Orcs Must Die! 2 Interview

The Rooster Teeth Expo is a considerably smaller convention than most others that get covered (though it did balloon up from last year’s relatively paltry 500 attendees to this year’s 5,000), but given the strong ties to a huge franchise like Halo with their Red vs. Blue series and the convention’s location in Austin, TX, they get some exhibitors that you wouldn’t likely see otherwise. 343 Industries had a huge play area with a line that almost Ouroboros’d in on itself, and Austin locals Twisted Pixel Games had a section for each of its currently released games (no news on Lococycle until PAX Prime, I’ve been told), directly across from also Austin-based t-shirt and graphic design company Glennz Tees.

And then from near my hometown was Robot Entertainment of Plano, TX. They were with probably the second largest booth (not counting the competition stage and the Nerf shooting challenge area), showing off their upcoming titles Orcs Must Die! 2 and the Steam version of Hero Academy. I caught up with Robot’s community manager Justin Korthof and managed to get the hot scoop on the soon-to-be released Orcs Must Die! 2.

How long after the first one did you start working on Orcs Must Die 2?

Almost immediately! While we clearing last bugs and stuff for the first game, we started some DLC work, and did some DLC work for a little while after ship and we were already digging into design ideas for the sequel and it was obvious right out of the gate people were going to want co-op out of it and certain things like Endless, as well, which we just announced. So we dug in and started figuring out how we were going to make all that work and got right to work on it. We’ve been busy!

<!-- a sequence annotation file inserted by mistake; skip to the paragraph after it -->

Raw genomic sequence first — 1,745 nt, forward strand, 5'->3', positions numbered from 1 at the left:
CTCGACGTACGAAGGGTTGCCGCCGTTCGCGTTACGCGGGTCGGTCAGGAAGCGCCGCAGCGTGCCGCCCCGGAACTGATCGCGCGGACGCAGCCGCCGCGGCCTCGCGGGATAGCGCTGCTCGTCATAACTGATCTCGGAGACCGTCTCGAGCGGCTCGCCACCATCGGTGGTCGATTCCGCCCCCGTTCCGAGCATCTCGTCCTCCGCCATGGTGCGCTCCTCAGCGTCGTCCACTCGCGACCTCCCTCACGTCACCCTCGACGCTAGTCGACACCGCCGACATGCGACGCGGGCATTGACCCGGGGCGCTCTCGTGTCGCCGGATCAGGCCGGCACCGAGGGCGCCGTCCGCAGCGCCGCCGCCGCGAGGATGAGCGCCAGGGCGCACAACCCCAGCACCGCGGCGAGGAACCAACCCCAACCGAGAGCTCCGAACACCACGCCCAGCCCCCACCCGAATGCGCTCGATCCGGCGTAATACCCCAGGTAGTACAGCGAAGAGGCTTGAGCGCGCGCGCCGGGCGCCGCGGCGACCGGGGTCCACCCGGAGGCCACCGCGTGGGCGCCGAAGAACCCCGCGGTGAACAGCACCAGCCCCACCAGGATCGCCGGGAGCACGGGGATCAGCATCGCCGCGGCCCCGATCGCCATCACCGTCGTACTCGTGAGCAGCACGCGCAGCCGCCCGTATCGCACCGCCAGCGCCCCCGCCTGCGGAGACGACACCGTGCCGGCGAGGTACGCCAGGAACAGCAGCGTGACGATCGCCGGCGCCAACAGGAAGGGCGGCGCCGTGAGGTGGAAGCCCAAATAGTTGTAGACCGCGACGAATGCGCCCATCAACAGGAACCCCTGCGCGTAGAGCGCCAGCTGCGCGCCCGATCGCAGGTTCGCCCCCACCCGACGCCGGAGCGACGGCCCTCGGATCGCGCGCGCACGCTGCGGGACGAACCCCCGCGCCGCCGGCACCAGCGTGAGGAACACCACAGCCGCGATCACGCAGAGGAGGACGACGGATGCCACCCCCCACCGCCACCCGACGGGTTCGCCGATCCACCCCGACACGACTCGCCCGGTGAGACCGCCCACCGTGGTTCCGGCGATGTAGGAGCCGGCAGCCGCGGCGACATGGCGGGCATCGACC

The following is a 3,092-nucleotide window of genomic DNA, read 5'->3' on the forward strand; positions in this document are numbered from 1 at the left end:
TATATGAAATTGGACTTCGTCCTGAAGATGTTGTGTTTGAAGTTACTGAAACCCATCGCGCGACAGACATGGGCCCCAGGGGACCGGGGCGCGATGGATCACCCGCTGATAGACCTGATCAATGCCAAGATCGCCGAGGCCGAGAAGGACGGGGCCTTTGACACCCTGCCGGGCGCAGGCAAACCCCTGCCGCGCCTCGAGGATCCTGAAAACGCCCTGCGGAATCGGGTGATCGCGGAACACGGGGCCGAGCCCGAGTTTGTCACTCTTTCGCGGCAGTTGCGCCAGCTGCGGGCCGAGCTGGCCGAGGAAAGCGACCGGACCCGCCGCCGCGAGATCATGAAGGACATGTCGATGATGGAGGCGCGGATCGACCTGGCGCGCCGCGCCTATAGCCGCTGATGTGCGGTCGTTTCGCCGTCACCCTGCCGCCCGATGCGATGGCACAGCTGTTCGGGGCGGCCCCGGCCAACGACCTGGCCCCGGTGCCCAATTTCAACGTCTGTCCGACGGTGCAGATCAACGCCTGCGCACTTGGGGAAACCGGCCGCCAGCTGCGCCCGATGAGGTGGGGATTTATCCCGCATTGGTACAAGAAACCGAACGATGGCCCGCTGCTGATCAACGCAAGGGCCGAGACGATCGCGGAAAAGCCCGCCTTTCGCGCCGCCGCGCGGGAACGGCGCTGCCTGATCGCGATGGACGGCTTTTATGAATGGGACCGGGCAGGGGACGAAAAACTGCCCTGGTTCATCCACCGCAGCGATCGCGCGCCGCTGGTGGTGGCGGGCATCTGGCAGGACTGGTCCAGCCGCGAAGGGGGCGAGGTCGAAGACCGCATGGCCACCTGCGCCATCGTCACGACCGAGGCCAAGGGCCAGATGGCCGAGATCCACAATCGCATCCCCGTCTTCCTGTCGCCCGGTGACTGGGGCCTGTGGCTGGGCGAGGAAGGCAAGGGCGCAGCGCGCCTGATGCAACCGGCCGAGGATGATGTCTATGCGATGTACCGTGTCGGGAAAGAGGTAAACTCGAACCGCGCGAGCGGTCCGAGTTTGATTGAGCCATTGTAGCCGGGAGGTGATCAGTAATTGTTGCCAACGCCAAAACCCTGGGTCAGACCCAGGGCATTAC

There was a significant positive response to the first one.

Yeah, it was good. We were very happy with it. Everybody seemed to like it, and we liked it, so it was fun for us to be able to jump back in and do a big sequel and do a lot of stuff people were asking for.

Were you guys surprised by the positive response?

Yes and no, I mean, we love the game, but you never really know how it’s going to go until it’s out there. I mean, it was obviously very nice to get that reaction from it, but it’s hard to say we expected it. Like, once a game’s out there, you never know how they’re going to react. Some things that seem like a sure thing, people just hate it. But thankfully it worked out for us and everybody seemed to really enjoy the first game.

What are the big changes?

Obviously co-op is the big one, right? Everybody asked for co-op; all the reviews, every player asked for co-op and we immediately set in to do that. Co-op’s the biggest thing we’ve added. We’ve gone back and we’ve added the new Endless Mode, like I was saying. We just announced that, which is a huge additional chunk of gameplay that people wanted. We’ve gone back and refactored a lot of things, like we’ve rebuilt the physics system so that combos and traps work better now.

The biggest one we did was going into the spellbook and reworking how all of that works. In the first game, you could go upgrade every trap once and that was kind of it. That was a good system for that game, but 250 skulls upgraded everything in that game. You earned skulls playing through. In this game, it takes over 1,700 skulls to upgrade everything, so the trap spellbook is a lot bigger. We’ve added the whole new trinket system, all the old traps are back plus a bunch of new ones, every trap has at least five upgrades for it, so we’ve really blown that system out.

So by the end of the game, your War Mage and my War Mage are not necessarily going to have the same spellbook. When we go into co-op, it provides a really fun opportunity for us to go “well I’ve got the arrow wall of fire arrows and you’ve got arrow wall with ice arrows so let’s both bring our arrow walls and combine those together,” and it should make for a really exciting experience playing with other players and seeing “well, they’ve got these sets of special traps which are totally different from mine” and seeing how those work together.